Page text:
In case you missed it, Facebook and Twitter reported that Joe Cocker died over the weekend.
Actually, the blues-rocker died more than a year ago, but memorials and tributes popped up on Facebook, Twitter, and other social media sites this month. Some, but not all, of them linked to online news stories time-stamped December 22, 2014 (the date of Cocker’s death).
RIP Joe. Rest assured that you have plenty of company.
Recycled celebrity death reports are a curious social media trend that resurrects old news and presents it online as new. As online posters share the erroneous reports, the stoires pick up steam and spread like viruses in what some have dubbed "Facebook Second Death Syndrome."
In the past year, CNN reports that some of the networks top-trending stories have included second-death reports of not only Cocker, but also actress Rue McClanahan, who died five years ago; British TV presenter Tony Hart, who passed away in 2009; and Dennis Hopper, whose 2010 death was big news — again.
On the other hand, social media also frequently report the deaths of older celebrities who are still very much alive and kicking
When actor Abe Vigoda died last week, many media obituaries noted that the 94-year-old actor’s death had been widely — and erroneously — reported online more than once over the years.
So how can we explain the phenomenon?
First, there’s so much information circulating online that falsehoods are easily picked up and disseminated. Last week, Donald Trump was said to have picked his vice presidential running mate (false) and that Betty White had been cured of Alzheimer’s disease (doubly false — she neither dementia, nor has she been cured of it).
Digital medial Website Mashable.com estimates that in a single minute, Twitter users post more than 100,000 tweets, while Facebook posters share 684,478 pieces of content, and Google receives 2 million search requests.
If such estimates are correct, that adds up to 500 million tweets posted online every day, 30 billion pieces of Facebook content shared monthly, and more than 300 hours of video are uploaded to YouTube each second. That doesn’t include content produced and posted by news sites, which publish thousands of articles of their own each day. And the trend is only going to accelerate in the decade ahead. From 2013 to 2020, the digital universe will grow by a factor of 10 — from 4.4 trillion gigabytes to 44 trillion, according to the digital-marketing outfit IDC.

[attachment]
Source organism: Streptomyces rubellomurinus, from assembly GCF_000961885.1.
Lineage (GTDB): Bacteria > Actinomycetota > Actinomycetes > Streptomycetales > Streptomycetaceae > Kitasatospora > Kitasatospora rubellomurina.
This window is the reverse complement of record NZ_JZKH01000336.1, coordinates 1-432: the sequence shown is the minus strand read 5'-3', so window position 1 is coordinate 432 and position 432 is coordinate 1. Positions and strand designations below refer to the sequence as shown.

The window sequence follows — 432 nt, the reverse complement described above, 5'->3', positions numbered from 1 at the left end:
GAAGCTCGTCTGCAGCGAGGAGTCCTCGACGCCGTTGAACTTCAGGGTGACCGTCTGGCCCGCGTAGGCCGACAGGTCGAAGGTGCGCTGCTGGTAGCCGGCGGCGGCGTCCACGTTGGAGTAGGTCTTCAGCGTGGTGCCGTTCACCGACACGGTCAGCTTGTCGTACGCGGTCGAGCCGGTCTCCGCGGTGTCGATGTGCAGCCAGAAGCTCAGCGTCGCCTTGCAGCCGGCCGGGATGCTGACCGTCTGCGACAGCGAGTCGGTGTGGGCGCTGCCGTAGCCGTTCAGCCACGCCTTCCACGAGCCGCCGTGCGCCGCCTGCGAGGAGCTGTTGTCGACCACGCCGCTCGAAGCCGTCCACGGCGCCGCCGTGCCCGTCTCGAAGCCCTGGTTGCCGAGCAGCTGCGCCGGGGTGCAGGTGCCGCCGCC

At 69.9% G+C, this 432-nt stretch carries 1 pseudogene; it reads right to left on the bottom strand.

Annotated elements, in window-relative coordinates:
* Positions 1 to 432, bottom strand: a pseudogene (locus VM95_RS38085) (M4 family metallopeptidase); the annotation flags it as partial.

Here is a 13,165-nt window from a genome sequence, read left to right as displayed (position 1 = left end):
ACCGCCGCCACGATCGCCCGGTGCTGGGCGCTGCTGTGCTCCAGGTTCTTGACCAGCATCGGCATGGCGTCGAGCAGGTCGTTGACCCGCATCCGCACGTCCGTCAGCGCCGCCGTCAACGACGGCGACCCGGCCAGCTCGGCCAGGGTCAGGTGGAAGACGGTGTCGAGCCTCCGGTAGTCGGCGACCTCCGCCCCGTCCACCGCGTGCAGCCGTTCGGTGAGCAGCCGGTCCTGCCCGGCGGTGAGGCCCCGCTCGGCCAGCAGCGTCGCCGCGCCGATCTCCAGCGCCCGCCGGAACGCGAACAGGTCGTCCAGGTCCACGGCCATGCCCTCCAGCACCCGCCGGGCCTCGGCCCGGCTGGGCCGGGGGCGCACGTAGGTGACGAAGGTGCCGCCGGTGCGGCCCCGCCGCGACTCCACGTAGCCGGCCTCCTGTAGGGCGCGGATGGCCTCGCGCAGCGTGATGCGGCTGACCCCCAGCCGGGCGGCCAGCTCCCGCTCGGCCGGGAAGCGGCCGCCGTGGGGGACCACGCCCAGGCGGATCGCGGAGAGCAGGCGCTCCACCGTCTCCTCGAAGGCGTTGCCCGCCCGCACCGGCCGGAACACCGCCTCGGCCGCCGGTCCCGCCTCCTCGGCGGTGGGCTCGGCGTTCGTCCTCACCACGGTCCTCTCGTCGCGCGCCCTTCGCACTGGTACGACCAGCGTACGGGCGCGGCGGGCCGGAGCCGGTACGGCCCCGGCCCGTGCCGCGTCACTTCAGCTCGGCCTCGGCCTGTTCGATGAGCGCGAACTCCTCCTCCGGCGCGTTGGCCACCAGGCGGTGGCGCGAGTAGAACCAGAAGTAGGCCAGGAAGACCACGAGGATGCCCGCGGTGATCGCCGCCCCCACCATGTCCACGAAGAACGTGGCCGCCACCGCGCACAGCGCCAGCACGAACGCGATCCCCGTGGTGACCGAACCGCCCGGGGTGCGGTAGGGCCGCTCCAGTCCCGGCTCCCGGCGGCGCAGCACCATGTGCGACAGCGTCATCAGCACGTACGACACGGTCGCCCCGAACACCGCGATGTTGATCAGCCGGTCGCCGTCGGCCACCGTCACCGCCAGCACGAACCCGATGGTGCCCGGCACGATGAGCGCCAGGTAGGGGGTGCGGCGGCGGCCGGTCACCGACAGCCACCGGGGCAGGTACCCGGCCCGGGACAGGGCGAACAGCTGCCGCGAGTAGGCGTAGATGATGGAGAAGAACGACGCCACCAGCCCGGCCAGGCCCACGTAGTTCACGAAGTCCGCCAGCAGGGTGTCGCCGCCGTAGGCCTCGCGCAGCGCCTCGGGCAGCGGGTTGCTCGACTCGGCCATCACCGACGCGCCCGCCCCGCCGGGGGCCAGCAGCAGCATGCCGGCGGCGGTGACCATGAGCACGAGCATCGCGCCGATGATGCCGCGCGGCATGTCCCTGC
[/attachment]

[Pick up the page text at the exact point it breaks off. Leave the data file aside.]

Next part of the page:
The net result: We are overwhelmed by information — and not all of it accurate. What’s more, it only takes a second for users to post or share content through social media — without first determining whether it’s true.
The second factor driving second-death syndrome is that we love celebrity news. They tend to be the top-trending stories online — and clicks and hits are the currency of media today. It’s almost a point of pride for many Facebook users to be the first to alert their online friends to the death of a favorite actor, musician, or public figure.
Finally, death anniversaries can cause confusion — with memorials and tributes sometimes passed along fresh news.
In addition, social media platforms themselves may be partly to blame, often automatically prompting users to revisit old posts as reminders of where they were a year or more earlier. In some cases, the temptation to hit the “share” or “post” button pushes that information online.
That may explain why certain YouTube videos — the talking dog, cats-afraid-of-cucumbers, and dancing-foul-mouthed-grandma spots come to mind — frequently get second, third, or fourth lives in cyberspace. In fact, many Web-based operations earn their keep by repackaging old content for you to click on it.
So what can you do if you see news stories on line or shared on social media that you suspect are outdated or simply aren’t true?
- Visit sites like snopes.com, which has become a top-visited resource for identifying false — and true — information on the Web. Many reporters bookmark this site to make sure what they’re reporting is not erroneous (you’re welcome!)
- Check out deadoraliveinfo.com, a compendium of live (and not) celebrities that is updated continually.
- Finally, don’t contribute to the problem. Before posting or passing along a link reporting a freshly dead celebrity — or any other alleged “news” on health, politics, or world affairs — take the time to visit these two rumor-neutralizing sites or search the Web for more information, other viewpoints, or news reports.
You only live once — as Joe Cocker was fond of saying. The same should be true for dying.
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